Income inequality skyrockets as more of our nation’s gains go to an increasingly smaller group. Workers need a seat at the table. The future of work must not be determined by the wealthiest among us.
By Art Pulaski
Art Pulaski is Executive Secretary-Treasurer of the California Labor Federation, firstname.lastname@example.org. He wrote this commentary for CALmatters.
For generations America’s promise has been that opportunity to create a better life for your family awaits if you work hard and play by the rules. But this Labor Day, that promise is more out of reach than ever for an increasing number of people.
Income inequality skyrockets as more of our nation’s gains go to an increasingly smaller group. According to the Economic Policy Institute, the average chief executive officer of the 350 largest companies in the US raked in a whopping $18.9 million in compensation in 2017, a 17.6 percent increase over 2016. Workers’ wages are not even keeping up with the cost of inflation.
The situation is even bleaker for people of color, women and those without a college degree. All groups are falling further behind, despite companies making empty promises about using the windfall of the Trump Administration corporate tax cuts to boost wages. The negotiating power of working people—achieved by standing together in a union—is at its lowest point in generations.
The future of work is perhaps more uncertain in 2018 than it has ever been. Automation and artificial intelligence are creating deep anxiety among economists and workers alike. The even more troubling trend has been the shift from permanent, traditional jobs to insecure, temporary employment that offers few benefits and low wages.
Technology doesn’t have to take away jobs. It can be used to make work easier, safer, more creative and more skilled. But technology can also exacerbate the injustices that are occurring. In the wrong hands, technological advance will lead to greater income inequality, the misclassification of workers as independent contractors instead of employees and, perhaps, the loss of jobs on a mass scale. Promises of a universal basic income when all the jobs have been automated does nothing to ease concerns over the future.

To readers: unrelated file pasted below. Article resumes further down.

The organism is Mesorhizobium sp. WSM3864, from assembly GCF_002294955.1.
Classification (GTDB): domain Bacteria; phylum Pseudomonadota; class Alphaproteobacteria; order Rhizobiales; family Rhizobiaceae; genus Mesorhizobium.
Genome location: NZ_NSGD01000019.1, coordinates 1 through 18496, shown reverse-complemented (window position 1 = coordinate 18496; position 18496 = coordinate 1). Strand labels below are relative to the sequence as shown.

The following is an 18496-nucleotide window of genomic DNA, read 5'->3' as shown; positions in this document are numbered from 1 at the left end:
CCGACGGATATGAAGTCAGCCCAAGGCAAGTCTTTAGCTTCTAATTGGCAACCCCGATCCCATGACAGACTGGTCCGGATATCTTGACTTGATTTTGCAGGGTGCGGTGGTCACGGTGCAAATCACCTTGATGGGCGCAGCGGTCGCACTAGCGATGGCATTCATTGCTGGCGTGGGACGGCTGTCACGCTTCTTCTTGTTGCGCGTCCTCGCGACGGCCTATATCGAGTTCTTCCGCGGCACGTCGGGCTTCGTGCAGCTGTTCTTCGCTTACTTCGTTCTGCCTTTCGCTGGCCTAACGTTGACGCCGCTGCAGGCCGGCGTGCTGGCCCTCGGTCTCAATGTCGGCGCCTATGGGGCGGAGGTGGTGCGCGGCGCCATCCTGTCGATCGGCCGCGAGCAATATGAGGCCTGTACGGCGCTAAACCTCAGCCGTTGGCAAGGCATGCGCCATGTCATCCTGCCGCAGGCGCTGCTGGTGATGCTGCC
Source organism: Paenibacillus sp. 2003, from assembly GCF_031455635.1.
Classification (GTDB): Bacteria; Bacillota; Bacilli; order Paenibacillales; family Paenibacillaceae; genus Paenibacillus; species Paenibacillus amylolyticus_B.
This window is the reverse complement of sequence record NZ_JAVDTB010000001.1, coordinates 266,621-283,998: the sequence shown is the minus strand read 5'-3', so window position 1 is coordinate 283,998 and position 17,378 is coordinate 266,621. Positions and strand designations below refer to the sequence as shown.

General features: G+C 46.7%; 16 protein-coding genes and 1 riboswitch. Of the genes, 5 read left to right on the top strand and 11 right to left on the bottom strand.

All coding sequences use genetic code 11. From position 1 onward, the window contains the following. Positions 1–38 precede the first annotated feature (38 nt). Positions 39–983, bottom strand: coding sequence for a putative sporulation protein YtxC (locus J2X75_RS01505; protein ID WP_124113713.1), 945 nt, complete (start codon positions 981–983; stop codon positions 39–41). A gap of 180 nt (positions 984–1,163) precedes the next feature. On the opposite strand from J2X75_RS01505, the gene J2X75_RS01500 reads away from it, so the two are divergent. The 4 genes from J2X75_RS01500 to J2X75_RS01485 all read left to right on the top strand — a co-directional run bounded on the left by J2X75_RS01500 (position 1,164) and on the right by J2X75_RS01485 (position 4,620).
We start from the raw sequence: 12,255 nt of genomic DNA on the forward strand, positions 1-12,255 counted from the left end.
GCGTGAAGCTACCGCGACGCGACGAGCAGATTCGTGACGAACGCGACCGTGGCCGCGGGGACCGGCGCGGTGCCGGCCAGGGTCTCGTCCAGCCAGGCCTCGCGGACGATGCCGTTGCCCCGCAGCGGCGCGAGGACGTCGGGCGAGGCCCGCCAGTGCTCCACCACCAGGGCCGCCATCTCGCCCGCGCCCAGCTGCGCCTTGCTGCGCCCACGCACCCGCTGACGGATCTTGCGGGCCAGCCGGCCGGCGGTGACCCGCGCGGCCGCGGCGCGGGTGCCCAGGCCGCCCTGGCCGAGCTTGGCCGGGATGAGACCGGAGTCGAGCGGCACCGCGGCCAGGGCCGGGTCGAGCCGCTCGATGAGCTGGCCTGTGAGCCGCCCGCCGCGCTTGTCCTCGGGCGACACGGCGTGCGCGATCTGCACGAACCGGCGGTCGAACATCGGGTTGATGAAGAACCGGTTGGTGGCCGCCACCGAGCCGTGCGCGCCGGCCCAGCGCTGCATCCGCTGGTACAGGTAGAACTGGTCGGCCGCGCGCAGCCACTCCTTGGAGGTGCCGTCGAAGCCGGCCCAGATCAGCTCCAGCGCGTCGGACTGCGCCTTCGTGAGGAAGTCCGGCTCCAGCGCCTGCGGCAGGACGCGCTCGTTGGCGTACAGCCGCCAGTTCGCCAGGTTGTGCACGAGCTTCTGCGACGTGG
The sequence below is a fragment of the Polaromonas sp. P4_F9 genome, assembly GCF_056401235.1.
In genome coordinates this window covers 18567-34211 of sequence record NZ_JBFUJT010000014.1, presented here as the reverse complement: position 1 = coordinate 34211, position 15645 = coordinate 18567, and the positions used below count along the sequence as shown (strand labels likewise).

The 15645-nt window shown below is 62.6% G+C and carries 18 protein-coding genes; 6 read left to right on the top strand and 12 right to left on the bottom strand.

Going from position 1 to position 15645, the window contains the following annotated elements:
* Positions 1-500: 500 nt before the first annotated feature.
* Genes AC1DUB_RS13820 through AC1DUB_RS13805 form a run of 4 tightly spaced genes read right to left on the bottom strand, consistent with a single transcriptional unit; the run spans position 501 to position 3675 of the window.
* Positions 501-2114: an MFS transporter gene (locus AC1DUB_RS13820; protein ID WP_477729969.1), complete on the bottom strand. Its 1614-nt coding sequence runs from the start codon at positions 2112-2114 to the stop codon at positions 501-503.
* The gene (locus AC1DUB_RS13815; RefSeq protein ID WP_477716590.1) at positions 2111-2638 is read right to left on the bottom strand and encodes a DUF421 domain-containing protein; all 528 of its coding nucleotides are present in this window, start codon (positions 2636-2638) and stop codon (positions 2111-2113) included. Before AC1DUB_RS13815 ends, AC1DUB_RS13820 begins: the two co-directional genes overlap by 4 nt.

CEOs are fueling a transition from traditional jobs to low-wage “gigs.” These corporations may be using new technology to cheat workers, but there’s nothing new about companies rigging the system to pad their own profits at the expense of those who create their profits.
The answer to these problems is simple. Workers must have a voice in the future of work broadly, and their own jobs, specifically. If policymakers and CEOs were listening, they’d know that working people—especially young people—don’t want gigs; they want the security of decent wages and benefits. Like everyone, they want a safety net for the tough times in life.
It’s no wonder young people support unions. A recent Pew study found 68 percent of 18- to 29-year-olds have a favorable view of unions. In the past year working people across the country—from teachers to digital media professionals. Janitors and engineers—have been rising to collectively demand fair treatment on the job.
There’s a reason for the surging interest in unions. Standing together on the job is a pathway to a middle-class life. In California, if you’re a member of a union you are 37 percent more likely to have employer-sponsored health care, 51 percent more likely to have a retirement plan and 30 percent less likely to rely on public assistance, according to University of California, Berkeley researchers.
In the wake of the Great Depression, workers joined to restore equality to our economy. When Memphis sanitation workers were abused, Dr. Martin Luther King, Jr rallied with them and their union to declare “I am a Man.” Workers always rise to reset the economy. That must happen again.
We must refocus on building a future that includes access to good jobs, affordable health care, retirement security for all, racial and gender equality and living wages. To do that, workers need a seat at the table. The future of work must not be determined by the wealthiest among us. We know what happens when their money drowns out our voices.
This Labor Day, we need to prioritize uniting working people to fight for an economy that restores America’s promise. It won’t be easy, but when working people stand together, we are capable of extraordinary things.